Privacy glossary

Password manager


What is a password manager?

A password manager is software that stores the usernames and passwords to your online accounts. It can automatically fill in usernames and passwords on login pages, generate new random passwords, and sync your passwords across multiple devices. Using a password manager can save you a lot of hassle and—when used properly—dramatically improve your privacy, safety, and security online.

Why should I use a password manager?

Poor password practices are a very common way for people to get hacked. If you use a common password like “password123”, it will be very easy for hackers to guess. It’s also easy for hackers to guess passwords derived from personal information like names and birthdays of family members, or from common phrases like “GoYankees”. Furthermore, if you use the same password on multiple sites, a hacker who gets your password for one site can then get into your accounts on other sites without any additional effort.

You can avoid all that by using a password manager, which remembers your passwords for you. Since you don’t have to memorize your passwords, you can use long randomly-generated passwords that hackers can’t guess, and you can use a different password for every account.

In addition to usernames and passwords, most password managers can also store and auto-fill credit card numbers, which can save you a lot of time when buying things online.

How do I use a password manager?

Major browsers all have password manager functionality built in. There are also standalone desktop and mobile apps, which integrate with your browser through an extension. Two popular and reputable standalone password managers are 1Password and Bitwarden. Another widely used option is LastPass, but security experts no longer consider it trustworthy, after a recent serious data breach.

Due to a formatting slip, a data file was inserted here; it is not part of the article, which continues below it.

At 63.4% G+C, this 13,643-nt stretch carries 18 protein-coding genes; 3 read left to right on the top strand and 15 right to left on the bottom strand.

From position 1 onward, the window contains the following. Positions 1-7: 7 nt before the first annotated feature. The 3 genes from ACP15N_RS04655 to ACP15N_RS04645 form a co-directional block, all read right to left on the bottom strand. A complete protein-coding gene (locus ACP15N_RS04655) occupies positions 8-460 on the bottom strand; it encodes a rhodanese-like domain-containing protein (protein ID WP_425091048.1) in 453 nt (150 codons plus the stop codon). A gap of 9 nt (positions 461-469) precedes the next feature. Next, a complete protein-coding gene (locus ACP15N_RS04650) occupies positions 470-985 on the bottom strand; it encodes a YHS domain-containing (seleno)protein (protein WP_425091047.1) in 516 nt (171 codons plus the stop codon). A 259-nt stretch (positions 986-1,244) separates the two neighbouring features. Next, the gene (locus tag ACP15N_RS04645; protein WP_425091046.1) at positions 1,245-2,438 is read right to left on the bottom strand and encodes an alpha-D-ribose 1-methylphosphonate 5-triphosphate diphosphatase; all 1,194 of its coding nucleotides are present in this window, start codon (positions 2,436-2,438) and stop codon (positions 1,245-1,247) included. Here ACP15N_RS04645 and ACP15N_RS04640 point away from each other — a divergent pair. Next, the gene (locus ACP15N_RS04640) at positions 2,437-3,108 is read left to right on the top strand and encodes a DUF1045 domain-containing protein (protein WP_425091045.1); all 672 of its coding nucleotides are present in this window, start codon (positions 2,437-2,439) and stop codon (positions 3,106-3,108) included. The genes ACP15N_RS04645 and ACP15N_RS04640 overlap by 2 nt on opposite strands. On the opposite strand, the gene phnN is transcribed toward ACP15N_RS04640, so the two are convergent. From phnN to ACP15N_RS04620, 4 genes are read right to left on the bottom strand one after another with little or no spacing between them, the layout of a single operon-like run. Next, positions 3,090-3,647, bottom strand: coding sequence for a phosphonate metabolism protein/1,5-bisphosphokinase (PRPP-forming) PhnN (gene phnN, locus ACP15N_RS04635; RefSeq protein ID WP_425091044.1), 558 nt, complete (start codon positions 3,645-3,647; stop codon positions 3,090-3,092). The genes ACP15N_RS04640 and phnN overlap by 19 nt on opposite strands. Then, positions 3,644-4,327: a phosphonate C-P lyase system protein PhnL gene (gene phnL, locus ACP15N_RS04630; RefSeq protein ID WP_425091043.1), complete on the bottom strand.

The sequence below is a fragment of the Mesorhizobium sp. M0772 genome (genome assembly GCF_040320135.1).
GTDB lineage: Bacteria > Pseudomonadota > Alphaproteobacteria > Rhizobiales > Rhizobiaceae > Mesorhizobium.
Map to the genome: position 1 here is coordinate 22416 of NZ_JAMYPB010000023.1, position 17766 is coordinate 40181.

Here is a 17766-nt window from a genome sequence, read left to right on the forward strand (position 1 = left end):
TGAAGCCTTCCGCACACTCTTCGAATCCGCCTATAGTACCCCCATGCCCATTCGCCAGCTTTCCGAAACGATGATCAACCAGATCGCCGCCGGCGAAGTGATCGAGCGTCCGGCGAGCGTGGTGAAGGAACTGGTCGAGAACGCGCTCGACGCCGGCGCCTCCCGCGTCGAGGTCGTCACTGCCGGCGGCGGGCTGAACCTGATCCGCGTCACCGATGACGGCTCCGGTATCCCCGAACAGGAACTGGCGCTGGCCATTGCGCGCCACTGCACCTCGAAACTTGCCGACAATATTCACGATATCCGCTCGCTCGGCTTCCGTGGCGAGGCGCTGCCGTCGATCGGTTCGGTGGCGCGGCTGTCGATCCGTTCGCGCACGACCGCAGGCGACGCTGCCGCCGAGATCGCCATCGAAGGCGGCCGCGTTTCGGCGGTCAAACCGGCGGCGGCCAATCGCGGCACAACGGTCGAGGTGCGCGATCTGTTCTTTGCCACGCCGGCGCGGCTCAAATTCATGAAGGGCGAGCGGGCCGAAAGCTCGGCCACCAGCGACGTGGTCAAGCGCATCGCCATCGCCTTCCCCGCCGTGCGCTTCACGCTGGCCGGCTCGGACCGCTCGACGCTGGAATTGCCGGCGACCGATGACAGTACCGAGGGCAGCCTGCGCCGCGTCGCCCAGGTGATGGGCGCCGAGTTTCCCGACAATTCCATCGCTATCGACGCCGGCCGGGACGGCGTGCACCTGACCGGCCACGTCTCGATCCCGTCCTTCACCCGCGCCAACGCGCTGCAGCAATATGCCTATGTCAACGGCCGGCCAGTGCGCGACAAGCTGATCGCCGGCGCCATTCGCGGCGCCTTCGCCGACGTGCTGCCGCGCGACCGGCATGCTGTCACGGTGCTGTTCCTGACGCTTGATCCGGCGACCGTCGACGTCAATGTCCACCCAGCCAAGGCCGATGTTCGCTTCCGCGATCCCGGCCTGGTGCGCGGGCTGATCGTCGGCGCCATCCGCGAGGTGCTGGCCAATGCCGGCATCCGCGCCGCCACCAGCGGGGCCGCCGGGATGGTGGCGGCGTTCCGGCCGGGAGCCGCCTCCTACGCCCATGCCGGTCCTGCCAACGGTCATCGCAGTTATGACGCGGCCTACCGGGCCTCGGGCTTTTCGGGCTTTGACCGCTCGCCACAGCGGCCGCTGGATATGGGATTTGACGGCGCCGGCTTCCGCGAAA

To start using a password manager, you can either enable the feature in your browser (visit your browser’s support page for instructions), or install a standalone app from your device’s app store. Standalone apps will help you install their browser extensions. With a standalone app, you’ll need to sign up for an account, and possibly pay for a subscription; visit the specific app’s support pages for details.

You may need to choose a master password. You’ll use the master password to “unlock” the password manager and get access to your stored passwords. No one will be able to access your stored passwords without the master password—not even the password manager’s developer. It’s very important to choose a master password that you can remember, but that no one else can guess.

Once you enable a browser’s password manager, or install a standalone password manager’s extension, it will offer to save your username and password any time you log in to a site. From then on, the password manager can automatically fill in the username and password fields when you’re logging into that site.

Password managers also include a feature to generate a new, random password. You can choose how long you want it to be, and whether to include digits and special characters. You should use this any time you create a new account. You should also consider replacing old passwords for existing accounts with randomly generated ones—especially for important accounts like banks and social media.

You can also add your credit card number to the password manager, so that it can auto-fill the number on checkout pages. 

How do I choose a good master password?

It’s important to choose a master password that’s easy for you to memorize, but hard for anyone else to guess. There are a variety of techniques for doing so.

One popular technique is to simply choose four or five random words and put them together. This makes memorization easy: You can create a mental image that involves all four words. For example, you can memorize the four-word password “overlap-roulette-traffic-resent” by imagining overlapping roulette tables, which cause a lot of traffic that you resent.

Note that if you use that technique, it’s crucial that the words be truly random and unrelated to each other. It’s best not to try to come up with random words unassisted. Instead, you can use something like the “Diceware” technique. To pick each word, you roll a standard six-sided die five times, assemble the results into a five-digit number, then look up that number on a Diceware word list (such as EFF’s). For example, if you rolled 3, 4, 1, 2, and 6, you would look up the number “34126” on a Diceware list. Then you’d repeat the process to generate more random words.

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